Oy, Davidaleh

By SHIRA TEGER
June 25, 2010 21:07

Looks aren’t everything.

3 minute read.



Davidaleh's old Jerusalem style exterior.

davidaleh restaurant 311. (photo credit: Courtesy)

What Davidaleh has going for it is its location and its look. Nestled in downtown Jerusalem on Rehov Rivlin (in place of the now defunct Rivlin restaurant), the place has a great outdoor patio that’s perfect for soaking up the sun and people watching. Everything is done (or preserved) in old Jerusalem style, with stone paving outdoors and Middle Eastern tile indoors. The entranceways are arches fitted with metal-and-glass doors, as is common in old Jerusalem buildings. Jerusalem-themed literary excerpts from S.Y. Agnon and Naomi Shemer are printed on the walls. Potted plants give the patio a cozy feel.

What Davidaleh doesn’t have going for it is its menu, its service or even its coffee. Though we were seated right away, my dining partner and I waited for more than 10 minutes before we finally asked for menus and were brought them. From that point on, the service was quicker, though far from friendly.

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The Jerusalem theme theoretically carries over and inspires the food, but really, there are just a few dishes with an Israeli feel; the rest are standard French and Italian wannabes of lasagna, pasta, quiche, risotto and pizza. Of course, the same old salads are present, too. At least the sandwiches have cute Jerusalem neighborhood names.

Again, the look is good: each dish is presented nicely in a simple but elegant manner. The taste, though, falls short. In an attempt to ascertain the Jerusalem aspect, my dining partner and I ordered a few first courses: the yerushalmi kugel (NIS 22), heirloom eggplant (NIS 32) and goat cheese cigars (NIS 36). At first I thought the kugel was peppery, as yerushalmi kugel normally is. But then I realized that the “garnish” of pickles and olives also contained jalapeno peppers – and that was the source of the spicy flavor, which rapidly became overpowering. In any case, the kugel was a bit too salty and had a too-crunchy crust. The roasted heirloom eggplant came on a bed of tehina, as it typically does. The tehina was a bit thick, which was ok. The problem was the pickled lemons on top of the whole thing that twisted the flavor around. I did appreciate the rock salt, though. As far as edible cigars go, the goat cheese sticks had a chance. Oily is expected, but sprigs of thyme buried inside the cheese are not. The pizza sauce-like dip helped only slightly.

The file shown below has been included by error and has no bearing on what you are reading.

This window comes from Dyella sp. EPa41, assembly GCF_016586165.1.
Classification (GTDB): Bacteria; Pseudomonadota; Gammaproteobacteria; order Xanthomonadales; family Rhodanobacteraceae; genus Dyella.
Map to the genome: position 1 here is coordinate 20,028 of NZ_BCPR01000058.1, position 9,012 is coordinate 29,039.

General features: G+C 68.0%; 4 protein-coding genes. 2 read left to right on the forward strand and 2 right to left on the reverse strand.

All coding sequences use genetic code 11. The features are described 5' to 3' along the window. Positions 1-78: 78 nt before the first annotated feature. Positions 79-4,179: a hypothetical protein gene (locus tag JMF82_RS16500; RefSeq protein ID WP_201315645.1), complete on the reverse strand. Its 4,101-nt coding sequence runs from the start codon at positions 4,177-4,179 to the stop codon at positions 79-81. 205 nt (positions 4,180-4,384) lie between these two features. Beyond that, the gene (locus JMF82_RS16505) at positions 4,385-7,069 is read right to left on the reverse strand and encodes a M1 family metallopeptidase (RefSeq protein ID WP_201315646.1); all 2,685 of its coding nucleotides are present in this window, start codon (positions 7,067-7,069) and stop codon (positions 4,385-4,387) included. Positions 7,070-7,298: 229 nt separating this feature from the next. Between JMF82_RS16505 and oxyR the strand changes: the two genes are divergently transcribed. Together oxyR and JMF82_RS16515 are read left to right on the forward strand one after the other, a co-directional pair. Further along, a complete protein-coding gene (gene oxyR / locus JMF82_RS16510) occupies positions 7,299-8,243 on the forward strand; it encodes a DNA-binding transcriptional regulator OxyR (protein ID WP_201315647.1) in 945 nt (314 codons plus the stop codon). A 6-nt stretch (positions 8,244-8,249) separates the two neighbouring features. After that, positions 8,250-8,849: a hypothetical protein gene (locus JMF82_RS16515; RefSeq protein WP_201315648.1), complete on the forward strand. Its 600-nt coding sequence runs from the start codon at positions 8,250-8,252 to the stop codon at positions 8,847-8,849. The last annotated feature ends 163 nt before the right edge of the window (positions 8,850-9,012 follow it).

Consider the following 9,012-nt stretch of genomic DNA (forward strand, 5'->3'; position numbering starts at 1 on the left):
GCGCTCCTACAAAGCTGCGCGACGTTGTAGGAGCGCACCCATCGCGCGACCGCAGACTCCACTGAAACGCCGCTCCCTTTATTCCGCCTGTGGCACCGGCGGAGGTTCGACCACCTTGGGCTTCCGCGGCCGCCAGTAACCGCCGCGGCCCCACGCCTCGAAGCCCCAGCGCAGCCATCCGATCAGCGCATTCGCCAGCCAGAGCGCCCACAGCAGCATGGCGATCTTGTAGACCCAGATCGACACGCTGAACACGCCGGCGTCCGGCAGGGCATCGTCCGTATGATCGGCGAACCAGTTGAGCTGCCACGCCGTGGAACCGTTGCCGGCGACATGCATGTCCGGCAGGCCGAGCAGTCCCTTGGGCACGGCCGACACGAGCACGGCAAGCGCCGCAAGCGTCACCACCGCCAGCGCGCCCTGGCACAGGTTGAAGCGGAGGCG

Although it was not on the menu and we didn’t order it, we were treated to a dish of salads (roasted peppers, eggplant, tehina, pesto, zucchini and beets) and fresh bread. The dense bread was obviously freshly made on premises, and the salads were quite good, even if the beets were a bit plain.

As a main course, we opted to share the “quiche kosh” (NIS 48), which is made with whatever vegetables are on hand. We thought we had lucked out with sweet potato. However, a particularly bland and thick crust overshadowed whatever flavor the filling might have had.

Our two cups of coffee would have been fine if they had been hot. We didn’t bother to try dessert.

The manager informed us that the restaurant had recently undergone some changes both managerially and in the kitchen, but that’s not a valid excuse. He also said that the menu would undergo alterations within the next few weeks. While it’s apparent the chef is trying to make the best of what he has to work with, unfortunately, it’s just not enough. The investment that was made to secure a prime location like Davidaleh’s should be matched by a similar investment in the kitchen and staff.

Davidaleh, Rehov Rivlin 7, Jerusalem. (02) 624-6316. Kosher.


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